“Google, of course, is a perfect fit for this kind of Orwellian surveillance scheme. It is, by far, the largest monopoly the world has ever seen, and its data-siphoning tentacles reach deep into our everyday lives, collecting data on every move you make and conversation you have, whether online or in the real world. Google actually tracks your movements online, even when you don't think you are using their products. Most websites you visit use the 'free' Google Analytics program to track everything you do on a website.   Google purchased Urchin Software back in 2005, and by giving it away were able to integrate this important surveillance tool into most of the internet. Google Analytics integrates with Google's ad network monopoly, as well as the largest email service Gmail. These systems are not free, they are a tightly integrated package of surveillance tools - selling your data, selling ads served to you, and manipulating content to direct your behavior. These tools collect data along with other Google products like the Android 'smart' phones, the Nest home security system, and even Google's Home Assistant.  You can expect these surveillance products to become free over time as the absolute goal is to exploit every bit of data they can collect from you. A 2015 Wired article3 revealed some of the details of how Google's online empire is built, noting "One of the company's cluster switches provides about 40 terabits per second of bandwidth — the equivalent of 40 million home internet connections," and "Google now sends more information between its data centers than it trades with the internet as a whole."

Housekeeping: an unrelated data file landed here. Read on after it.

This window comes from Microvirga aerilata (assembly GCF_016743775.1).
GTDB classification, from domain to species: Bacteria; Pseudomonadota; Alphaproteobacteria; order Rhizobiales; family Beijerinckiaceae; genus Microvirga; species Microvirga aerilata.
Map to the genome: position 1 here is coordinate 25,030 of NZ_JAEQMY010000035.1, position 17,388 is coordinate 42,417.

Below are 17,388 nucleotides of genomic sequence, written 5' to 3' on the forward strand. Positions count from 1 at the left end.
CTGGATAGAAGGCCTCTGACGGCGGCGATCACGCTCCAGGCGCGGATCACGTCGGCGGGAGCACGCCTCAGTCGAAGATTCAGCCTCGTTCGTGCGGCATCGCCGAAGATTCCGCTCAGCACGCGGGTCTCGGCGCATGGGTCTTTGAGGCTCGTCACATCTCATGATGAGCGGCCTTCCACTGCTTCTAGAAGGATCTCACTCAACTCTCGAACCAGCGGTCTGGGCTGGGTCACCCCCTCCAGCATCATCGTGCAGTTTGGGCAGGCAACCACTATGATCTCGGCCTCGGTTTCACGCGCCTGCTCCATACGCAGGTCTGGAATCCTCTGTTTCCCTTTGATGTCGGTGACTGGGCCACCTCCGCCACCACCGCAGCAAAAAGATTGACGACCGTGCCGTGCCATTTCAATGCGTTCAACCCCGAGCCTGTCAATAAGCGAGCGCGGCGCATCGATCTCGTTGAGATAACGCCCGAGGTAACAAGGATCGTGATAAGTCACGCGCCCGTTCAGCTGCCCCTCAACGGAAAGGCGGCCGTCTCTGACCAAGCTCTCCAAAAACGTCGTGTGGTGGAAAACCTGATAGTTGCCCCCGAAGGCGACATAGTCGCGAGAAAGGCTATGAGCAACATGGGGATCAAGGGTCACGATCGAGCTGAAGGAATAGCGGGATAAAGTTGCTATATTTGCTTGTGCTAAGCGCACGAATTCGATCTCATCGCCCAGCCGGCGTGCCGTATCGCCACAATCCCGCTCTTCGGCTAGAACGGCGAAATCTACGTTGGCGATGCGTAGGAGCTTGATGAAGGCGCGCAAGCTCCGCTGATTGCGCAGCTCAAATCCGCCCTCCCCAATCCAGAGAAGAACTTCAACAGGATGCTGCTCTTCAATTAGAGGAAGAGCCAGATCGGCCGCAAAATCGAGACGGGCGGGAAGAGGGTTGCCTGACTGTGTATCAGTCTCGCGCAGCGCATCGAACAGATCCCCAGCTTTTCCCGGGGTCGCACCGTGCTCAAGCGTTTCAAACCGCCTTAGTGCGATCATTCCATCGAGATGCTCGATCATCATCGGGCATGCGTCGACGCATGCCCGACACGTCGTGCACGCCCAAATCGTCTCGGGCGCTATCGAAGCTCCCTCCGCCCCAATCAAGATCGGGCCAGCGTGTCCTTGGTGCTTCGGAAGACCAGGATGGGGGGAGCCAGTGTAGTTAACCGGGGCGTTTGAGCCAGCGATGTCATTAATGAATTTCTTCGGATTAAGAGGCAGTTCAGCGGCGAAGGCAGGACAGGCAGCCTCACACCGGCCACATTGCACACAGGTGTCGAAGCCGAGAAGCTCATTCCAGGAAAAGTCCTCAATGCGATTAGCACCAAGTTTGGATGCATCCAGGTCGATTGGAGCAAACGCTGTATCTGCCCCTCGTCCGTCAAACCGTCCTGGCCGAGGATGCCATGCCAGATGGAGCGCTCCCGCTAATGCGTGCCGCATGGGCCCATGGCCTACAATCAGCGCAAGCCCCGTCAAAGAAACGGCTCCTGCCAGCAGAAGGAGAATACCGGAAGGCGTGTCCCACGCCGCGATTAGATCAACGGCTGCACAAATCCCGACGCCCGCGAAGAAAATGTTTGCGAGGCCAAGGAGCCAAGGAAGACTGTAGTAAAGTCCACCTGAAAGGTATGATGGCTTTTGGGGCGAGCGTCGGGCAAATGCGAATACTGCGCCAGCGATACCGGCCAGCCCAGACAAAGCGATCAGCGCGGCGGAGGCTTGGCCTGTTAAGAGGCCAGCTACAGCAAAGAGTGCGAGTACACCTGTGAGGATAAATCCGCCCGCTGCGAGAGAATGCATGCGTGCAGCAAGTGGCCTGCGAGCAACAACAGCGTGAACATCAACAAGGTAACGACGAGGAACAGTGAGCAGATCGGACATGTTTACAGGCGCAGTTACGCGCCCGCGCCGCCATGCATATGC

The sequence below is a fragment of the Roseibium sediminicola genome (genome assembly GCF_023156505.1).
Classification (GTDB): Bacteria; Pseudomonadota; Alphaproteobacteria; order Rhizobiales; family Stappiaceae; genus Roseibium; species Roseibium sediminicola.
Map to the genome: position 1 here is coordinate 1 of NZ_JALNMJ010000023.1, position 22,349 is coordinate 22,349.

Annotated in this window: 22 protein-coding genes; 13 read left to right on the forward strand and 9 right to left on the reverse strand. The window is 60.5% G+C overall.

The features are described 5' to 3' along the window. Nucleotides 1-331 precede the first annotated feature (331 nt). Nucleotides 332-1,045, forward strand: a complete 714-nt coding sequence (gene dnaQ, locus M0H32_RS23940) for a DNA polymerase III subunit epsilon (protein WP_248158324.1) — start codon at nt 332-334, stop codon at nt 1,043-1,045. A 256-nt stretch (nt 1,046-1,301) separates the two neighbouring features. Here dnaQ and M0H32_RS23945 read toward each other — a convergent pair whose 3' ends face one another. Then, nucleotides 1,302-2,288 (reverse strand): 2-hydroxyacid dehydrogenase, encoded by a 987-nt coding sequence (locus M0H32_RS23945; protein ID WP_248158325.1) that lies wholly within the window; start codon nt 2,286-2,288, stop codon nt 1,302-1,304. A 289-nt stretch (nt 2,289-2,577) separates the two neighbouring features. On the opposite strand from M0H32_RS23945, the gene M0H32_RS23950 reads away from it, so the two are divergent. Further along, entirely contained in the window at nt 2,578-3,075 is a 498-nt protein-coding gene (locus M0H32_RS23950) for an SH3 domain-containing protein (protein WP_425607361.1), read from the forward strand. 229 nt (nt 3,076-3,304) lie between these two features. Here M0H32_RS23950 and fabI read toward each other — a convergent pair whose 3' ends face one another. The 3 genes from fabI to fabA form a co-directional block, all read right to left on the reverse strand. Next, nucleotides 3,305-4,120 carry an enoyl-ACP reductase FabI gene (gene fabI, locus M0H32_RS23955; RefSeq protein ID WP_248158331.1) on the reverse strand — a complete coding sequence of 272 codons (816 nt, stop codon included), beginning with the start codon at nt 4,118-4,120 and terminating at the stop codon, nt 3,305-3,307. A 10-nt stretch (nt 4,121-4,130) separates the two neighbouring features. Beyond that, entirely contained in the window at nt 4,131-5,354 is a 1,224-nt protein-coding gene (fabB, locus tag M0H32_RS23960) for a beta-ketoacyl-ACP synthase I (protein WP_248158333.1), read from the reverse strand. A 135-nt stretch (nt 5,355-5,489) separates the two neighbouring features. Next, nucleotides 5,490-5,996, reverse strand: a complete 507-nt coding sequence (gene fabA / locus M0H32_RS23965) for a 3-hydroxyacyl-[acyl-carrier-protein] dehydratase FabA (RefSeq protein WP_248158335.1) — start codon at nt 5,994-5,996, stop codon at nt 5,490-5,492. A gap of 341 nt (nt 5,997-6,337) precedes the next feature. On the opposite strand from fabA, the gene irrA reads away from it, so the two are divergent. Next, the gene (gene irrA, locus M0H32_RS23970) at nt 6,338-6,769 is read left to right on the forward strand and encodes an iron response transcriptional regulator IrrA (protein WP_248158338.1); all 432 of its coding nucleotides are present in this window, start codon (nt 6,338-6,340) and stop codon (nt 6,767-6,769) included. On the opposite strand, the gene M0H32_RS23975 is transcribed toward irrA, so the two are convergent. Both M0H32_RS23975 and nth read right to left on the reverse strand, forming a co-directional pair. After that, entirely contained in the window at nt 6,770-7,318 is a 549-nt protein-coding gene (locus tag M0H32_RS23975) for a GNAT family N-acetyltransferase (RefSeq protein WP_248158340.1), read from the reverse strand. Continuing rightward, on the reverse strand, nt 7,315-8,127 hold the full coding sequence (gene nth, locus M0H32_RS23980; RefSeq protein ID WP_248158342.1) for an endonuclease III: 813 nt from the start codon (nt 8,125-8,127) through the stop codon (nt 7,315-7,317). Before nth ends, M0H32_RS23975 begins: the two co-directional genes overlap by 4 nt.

As highlighted in a January 27, 2020, article by The Intercept, smart camera networks equipped with facial recognition and video analytic software will advance global surveillance even further, and should be banned to prevent an inevitable slide into invisible yet all-encompassing authoritarianism. "The rise of all-seeing smart camera networks is an alarming development that threatens civil rights and liberties throughout the world. Law enforcement agencies have a long history of using surveillance against marginalized communities, and studies show surveillance chills freedom of expression — ill effects that could spread as camera networks grow larger and more sophisticated," The Intercept notes. According to Fast Company, China's social credit system is not entirely unique. "A parallel system is developing in the United States, in part as the result of Silicon Valley and technology-industry user policies, and in part by surveillance of social media activity by private companies," Fast Company writes. For example, life insurance companies can now use content shared in social media posts to determine your premium. "That Instagram pic showing you teasing a grizzly bear at Yellowstone with a martini in one hand, a bucket of cheese fries in the other, and a cigarette in your mouth, could cost you," Fast Company notes. PatronScan is another example. These devices are used by restaurants to identify fake IDs and undesirable customers — people previously removed from an establishment for causing a fight, committing sexual assault, stealing or doing drugs. The list is shared among PatronScan customers, so getting banned in one bar or restaurant effectively bans you from all bars and restaurants in the U.S., Canada and U.K. for up to one year. For additional examples, see the original Fast Company article.”